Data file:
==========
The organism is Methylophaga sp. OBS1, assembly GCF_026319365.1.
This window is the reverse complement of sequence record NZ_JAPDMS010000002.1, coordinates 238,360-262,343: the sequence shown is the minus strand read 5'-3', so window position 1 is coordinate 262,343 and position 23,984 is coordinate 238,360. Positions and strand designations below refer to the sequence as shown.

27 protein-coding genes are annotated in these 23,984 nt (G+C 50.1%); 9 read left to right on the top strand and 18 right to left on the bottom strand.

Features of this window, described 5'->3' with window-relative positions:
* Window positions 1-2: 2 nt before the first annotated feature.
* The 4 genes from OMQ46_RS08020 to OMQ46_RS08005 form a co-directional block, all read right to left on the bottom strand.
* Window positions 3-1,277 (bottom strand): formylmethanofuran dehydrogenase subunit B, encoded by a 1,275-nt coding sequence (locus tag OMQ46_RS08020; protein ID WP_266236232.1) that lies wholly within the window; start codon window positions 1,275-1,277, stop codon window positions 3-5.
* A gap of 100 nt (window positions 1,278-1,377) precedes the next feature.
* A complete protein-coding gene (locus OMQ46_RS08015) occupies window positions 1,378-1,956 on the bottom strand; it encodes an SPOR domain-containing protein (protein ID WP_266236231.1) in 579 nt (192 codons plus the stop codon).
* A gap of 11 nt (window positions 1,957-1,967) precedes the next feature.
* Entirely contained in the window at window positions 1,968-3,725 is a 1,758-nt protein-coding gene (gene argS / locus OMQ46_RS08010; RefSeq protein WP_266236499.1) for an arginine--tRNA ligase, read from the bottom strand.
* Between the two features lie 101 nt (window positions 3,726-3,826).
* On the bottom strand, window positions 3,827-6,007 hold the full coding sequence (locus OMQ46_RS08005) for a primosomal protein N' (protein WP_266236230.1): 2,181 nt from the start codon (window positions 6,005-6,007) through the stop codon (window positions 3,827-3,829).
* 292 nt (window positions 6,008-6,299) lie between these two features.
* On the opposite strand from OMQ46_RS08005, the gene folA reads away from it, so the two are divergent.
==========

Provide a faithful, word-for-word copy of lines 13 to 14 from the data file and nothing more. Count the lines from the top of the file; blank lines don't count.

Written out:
* On the bottom strand, window positions 3,827-6,007 hold the full coding sequence (locus OMQ46_RS08005) for a primosomal protein N' (protein WP_266236230.1): 2,181 nt from the start codon (window positions 6,005-6,007) through the stop codon (window positions 3,827-3,829).
* 292 nt (window positions 6,008-6,299) lie between these two features.